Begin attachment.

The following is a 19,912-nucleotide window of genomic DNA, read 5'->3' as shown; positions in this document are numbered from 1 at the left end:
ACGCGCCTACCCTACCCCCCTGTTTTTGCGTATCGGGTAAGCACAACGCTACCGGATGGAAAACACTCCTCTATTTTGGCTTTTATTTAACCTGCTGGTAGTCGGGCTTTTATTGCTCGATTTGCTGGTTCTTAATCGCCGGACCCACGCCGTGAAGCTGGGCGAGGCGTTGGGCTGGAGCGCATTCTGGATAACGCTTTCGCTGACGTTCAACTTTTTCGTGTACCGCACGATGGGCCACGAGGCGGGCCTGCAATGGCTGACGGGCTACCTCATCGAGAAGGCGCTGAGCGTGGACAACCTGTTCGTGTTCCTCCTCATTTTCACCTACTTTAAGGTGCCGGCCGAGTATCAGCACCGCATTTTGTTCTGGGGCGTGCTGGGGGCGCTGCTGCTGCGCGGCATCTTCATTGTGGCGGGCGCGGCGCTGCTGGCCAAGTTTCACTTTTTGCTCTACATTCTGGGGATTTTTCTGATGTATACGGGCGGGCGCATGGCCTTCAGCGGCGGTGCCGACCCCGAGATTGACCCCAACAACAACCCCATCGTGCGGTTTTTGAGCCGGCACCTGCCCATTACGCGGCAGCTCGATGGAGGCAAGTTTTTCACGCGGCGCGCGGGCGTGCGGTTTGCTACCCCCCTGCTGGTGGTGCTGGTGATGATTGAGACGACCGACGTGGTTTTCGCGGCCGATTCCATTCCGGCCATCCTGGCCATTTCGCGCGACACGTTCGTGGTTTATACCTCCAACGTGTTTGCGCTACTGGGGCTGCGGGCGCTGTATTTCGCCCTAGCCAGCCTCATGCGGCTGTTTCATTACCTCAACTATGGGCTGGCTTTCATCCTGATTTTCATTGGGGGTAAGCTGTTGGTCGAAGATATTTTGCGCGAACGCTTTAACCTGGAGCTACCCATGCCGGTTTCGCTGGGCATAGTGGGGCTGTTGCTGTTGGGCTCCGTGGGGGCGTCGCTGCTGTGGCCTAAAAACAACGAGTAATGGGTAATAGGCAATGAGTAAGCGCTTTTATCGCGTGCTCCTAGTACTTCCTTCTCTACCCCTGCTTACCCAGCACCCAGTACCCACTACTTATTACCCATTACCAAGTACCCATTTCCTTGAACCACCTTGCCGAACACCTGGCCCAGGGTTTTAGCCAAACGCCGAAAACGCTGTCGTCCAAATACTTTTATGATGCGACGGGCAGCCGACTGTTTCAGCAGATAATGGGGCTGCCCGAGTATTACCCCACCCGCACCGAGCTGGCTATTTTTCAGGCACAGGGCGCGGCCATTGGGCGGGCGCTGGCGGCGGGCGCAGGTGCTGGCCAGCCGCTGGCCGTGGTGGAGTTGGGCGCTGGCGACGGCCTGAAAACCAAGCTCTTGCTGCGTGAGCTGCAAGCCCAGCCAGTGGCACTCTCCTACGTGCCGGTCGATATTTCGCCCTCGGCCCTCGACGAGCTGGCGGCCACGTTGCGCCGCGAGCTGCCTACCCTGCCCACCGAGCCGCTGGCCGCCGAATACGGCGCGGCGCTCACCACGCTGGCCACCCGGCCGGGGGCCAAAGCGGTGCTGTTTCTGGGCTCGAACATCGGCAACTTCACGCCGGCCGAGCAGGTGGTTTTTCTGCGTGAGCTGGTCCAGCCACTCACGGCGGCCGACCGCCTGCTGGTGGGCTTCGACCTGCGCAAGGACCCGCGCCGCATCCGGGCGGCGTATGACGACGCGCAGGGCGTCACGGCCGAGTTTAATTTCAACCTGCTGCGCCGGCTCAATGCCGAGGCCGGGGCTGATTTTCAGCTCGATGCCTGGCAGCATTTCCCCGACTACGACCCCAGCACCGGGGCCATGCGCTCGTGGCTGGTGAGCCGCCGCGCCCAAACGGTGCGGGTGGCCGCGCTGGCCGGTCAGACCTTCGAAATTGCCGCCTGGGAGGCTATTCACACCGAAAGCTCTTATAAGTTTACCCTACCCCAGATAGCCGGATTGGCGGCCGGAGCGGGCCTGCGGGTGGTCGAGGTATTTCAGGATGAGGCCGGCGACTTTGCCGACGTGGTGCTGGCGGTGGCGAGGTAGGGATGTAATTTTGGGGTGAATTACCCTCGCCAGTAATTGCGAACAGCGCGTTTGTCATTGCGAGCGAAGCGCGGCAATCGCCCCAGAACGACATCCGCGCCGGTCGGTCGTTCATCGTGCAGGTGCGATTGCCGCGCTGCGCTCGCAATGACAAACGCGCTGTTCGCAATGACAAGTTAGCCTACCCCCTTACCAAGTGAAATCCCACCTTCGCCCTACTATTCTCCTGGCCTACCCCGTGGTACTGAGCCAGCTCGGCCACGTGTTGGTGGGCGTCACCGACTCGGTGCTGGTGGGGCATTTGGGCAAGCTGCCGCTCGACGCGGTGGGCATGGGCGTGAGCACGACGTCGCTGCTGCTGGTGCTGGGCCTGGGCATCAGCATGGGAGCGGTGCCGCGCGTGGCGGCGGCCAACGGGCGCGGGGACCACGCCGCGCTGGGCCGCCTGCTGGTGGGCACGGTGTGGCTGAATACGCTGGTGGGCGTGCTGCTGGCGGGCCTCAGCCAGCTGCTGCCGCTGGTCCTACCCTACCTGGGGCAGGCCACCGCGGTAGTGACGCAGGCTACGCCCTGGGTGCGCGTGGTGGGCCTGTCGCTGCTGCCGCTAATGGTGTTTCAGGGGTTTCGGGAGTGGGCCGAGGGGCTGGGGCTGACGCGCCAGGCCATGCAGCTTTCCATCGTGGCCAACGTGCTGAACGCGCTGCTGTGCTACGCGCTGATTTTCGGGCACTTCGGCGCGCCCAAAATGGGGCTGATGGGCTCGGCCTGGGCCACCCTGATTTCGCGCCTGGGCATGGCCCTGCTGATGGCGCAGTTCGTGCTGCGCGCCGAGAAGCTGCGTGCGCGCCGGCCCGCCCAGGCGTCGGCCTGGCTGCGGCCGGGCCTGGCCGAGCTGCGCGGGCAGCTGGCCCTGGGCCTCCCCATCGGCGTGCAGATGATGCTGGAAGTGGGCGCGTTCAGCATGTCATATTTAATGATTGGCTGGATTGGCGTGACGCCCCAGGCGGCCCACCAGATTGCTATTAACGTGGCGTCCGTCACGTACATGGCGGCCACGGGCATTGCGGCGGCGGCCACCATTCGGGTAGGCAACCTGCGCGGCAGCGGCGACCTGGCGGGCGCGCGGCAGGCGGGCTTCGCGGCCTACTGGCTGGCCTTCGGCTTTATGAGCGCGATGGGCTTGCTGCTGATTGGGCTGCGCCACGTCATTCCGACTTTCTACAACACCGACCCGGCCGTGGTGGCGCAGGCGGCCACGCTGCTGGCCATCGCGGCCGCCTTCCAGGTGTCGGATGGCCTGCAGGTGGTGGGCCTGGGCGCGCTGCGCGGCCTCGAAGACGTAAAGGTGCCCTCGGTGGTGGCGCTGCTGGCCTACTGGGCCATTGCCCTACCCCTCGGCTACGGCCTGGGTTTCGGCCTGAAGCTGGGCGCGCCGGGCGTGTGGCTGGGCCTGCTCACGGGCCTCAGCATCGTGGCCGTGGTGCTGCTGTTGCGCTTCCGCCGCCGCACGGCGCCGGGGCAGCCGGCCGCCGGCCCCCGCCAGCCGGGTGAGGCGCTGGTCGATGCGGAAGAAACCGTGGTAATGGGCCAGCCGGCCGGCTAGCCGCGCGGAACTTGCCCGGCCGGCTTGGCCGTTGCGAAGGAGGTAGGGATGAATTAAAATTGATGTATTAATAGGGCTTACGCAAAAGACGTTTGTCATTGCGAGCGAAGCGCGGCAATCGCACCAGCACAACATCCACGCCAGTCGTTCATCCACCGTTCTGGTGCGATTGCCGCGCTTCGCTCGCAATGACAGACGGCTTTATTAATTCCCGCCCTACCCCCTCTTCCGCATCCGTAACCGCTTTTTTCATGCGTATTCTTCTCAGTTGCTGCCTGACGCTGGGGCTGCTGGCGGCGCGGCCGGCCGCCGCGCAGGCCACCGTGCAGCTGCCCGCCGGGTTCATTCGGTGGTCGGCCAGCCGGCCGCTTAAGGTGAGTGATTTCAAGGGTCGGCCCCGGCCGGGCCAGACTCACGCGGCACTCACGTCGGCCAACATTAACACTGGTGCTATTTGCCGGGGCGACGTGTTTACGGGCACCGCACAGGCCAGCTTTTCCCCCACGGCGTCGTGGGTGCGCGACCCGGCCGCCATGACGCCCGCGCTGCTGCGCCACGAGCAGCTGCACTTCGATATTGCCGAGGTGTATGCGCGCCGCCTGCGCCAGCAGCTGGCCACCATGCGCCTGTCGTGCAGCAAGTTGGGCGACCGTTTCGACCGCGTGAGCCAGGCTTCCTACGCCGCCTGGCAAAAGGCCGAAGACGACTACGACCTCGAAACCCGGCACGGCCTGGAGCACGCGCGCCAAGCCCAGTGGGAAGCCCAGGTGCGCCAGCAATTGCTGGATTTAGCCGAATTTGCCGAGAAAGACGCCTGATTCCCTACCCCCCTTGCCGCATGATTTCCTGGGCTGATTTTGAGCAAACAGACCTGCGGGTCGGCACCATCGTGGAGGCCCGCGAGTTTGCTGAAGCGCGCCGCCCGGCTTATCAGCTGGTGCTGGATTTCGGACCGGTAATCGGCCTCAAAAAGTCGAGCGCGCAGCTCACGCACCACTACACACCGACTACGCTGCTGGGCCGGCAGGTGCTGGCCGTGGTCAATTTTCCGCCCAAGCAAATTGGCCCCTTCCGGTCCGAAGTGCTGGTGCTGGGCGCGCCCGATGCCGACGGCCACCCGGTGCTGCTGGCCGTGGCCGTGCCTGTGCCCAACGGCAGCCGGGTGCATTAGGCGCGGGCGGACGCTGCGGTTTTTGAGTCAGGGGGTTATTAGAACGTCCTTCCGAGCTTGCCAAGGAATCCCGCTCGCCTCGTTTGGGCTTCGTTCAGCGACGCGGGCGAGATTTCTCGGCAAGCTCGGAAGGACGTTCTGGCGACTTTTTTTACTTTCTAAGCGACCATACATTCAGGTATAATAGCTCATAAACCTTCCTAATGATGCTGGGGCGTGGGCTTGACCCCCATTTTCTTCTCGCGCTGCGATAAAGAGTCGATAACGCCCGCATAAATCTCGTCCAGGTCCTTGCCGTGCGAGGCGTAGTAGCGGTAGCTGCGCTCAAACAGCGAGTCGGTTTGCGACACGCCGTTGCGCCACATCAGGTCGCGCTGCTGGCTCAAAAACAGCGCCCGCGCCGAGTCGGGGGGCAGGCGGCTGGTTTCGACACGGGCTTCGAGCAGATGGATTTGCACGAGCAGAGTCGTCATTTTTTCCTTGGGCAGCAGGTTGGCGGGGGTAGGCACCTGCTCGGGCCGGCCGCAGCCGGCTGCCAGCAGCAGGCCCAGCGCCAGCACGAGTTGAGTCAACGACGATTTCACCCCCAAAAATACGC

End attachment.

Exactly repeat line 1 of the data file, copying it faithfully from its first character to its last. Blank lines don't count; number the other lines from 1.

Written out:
The following is a 19,912-nucleotide window of genomic DNA, read 5'->3' as shown; positions in this document are numbered from 1 at the left end: